Driven by Justice
Working to REPEAL NEW YORK’S CRUEL AND COUNTERPRODUCTIVE TRAFFIC DEBT SUSPENSION LAWS
Imagine living for a year or longer without transportation to your job, your doctor, or even the grocery store.
Hundreds of thousands of low-income New Yorkers face this problem every day because they do not have enough money to pay traffic tickets. When people do not pay tickets or appear to contest them—no matter the reason—New York suspends their driver’s licenses.
Traffic debt suspensions force an impossible choice:
Stop driving and lose access to work, childcare, health care, food, and other basic necessities, or
Keep driving on a suspended license and risk criminal charges and more unaffordable fines and fees.
Because driving is so critical to daily life, 75% of suspended drivers continue to drive, risking entanglement with the criminal legal system because they have no other option to support themselves and their families.
Traffic debt suspensions don’t affect New Yorkers equally. Because black and latinx people are disproportionately stopped, ticketed, charged, and convicted, this cycle of debt and punishment especially burdens communities of color.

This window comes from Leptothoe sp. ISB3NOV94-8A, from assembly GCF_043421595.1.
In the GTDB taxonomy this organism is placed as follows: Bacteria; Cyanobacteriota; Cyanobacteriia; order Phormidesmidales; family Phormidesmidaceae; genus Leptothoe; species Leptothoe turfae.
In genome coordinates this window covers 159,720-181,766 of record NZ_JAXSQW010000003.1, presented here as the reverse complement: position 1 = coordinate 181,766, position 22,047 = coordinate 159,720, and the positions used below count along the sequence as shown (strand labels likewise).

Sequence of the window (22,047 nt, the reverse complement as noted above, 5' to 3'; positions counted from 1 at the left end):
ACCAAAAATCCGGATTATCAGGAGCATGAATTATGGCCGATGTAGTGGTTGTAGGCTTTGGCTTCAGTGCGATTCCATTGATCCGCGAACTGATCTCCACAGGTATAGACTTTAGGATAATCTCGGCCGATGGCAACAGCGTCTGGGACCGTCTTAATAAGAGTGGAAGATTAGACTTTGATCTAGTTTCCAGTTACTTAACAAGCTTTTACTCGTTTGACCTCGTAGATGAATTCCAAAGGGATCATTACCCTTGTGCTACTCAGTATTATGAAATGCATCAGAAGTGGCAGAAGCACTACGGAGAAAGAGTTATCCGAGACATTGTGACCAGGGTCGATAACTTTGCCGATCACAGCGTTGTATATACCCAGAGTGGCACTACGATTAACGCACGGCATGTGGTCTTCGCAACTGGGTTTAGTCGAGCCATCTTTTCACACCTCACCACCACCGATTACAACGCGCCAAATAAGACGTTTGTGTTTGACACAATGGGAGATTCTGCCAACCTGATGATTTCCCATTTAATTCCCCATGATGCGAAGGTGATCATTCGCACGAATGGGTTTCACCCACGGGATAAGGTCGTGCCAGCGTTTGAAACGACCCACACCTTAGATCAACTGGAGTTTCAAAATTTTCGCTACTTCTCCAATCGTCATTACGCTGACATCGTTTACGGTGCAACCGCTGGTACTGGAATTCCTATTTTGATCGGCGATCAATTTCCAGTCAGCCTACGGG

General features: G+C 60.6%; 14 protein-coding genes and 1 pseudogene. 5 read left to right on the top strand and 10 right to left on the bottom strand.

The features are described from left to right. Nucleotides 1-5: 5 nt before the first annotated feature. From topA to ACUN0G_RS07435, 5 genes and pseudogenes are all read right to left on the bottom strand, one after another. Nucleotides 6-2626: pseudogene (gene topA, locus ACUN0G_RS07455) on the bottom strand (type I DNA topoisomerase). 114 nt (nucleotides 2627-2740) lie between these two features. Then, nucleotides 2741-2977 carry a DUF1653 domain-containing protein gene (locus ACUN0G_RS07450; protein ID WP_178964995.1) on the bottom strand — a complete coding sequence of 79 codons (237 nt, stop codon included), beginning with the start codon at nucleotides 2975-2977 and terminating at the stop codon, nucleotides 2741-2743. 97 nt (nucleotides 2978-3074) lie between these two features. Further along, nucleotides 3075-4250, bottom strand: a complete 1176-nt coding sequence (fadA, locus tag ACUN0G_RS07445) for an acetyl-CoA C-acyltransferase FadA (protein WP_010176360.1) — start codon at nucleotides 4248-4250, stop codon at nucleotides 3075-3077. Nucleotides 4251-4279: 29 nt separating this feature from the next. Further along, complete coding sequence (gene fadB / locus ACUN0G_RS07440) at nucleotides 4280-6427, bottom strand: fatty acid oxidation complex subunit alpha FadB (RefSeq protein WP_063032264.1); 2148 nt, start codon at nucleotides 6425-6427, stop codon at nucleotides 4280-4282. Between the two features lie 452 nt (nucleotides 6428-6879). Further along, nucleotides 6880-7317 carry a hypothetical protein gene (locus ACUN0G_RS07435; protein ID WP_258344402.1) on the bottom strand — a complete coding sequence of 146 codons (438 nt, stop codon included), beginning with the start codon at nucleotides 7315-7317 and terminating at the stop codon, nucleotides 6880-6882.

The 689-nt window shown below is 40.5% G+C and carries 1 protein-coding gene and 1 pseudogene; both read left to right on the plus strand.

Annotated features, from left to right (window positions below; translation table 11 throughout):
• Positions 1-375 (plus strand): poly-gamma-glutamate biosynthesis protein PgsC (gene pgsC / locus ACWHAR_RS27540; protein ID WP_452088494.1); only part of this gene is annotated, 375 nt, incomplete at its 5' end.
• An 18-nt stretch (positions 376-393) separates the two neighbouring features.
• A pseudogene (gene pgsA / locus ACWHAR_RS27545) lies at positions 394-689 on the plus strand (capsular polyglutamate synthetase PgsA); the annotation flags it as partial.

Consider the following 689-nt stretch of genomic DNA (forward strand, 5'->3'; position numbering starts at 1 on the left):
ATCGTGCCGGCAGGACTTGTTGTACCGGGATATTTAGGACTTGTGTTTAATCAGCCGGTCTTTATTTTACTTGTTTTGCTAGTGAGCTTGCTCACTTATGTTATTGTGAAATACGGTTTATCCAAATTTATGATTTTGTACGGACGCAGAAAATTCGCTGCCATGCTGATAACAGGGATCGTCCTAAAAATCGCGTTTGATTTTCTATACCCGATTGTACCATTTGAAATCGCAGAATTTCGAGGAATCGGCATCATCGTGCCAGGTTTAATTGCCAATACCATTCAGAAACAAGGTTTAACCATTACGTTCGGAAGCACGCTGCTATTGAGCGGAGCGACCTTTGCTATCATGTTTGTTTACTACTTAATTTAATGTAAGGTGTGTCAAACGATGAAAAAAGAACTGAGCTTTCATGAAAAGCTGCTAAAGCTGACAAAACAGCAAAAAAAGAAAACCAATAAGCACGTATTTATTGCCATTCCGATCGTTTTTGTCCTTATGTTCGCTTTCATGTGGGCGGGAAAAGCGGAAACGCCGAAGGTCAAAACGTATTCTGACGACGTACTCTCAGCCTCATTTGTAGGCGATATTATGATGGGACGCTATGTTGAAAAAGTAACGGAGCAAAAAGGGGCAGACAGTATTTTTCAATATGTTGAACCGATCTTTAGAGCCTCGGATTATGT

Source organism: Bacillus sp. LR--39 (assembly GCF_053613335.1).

Between January 2016 and April 2018, New York issued nearly 1.7 million driver’s license suspensions for traffic debt.
A traffic ticket comes with a deadline to pay or appear to contest it.
New York law does not allow:
Reduced, waived, or deferred payment;
Partial payments or payment plans; or,
Community service or other alternatives.
The rationale for suspending driver’s licenses for traffic debt is to coerce people into payment. In theory, a driver’s license is so important that people will pay their tickets rather than risk suspension, or if they are already suspended, will pay their tickets to get their licenses reinstated. In practice, however, no amount of coercion can extract money from people who do not have it to give.
Nearly half of people in the U.S. do not have access to $400 in case of emergency. So, it should come as no surprise that nearly half of suspensions issued in 2016 remained in effect one year later.
New York must repeal its cruel and counterproductive traffic debt suspension laws!
Learn more about suspensions by visiting our Story Map at DrivenbyJustice.org.
Share the Story Map using #DrivenByJustice.
Traffic-Ticket Debt Can Cost Low-Income Drivers Their License, Minority Reporter
The Cost of Suspending Driver’s Licenses, Investigative Post
Legislators Propose Changes on Traffic Laws, Investigative Post
Handcuffed and Arrested for Not Paying a Traffic Ticket, The New York Times
A Changing Tide on License Suspensions, Investigative Post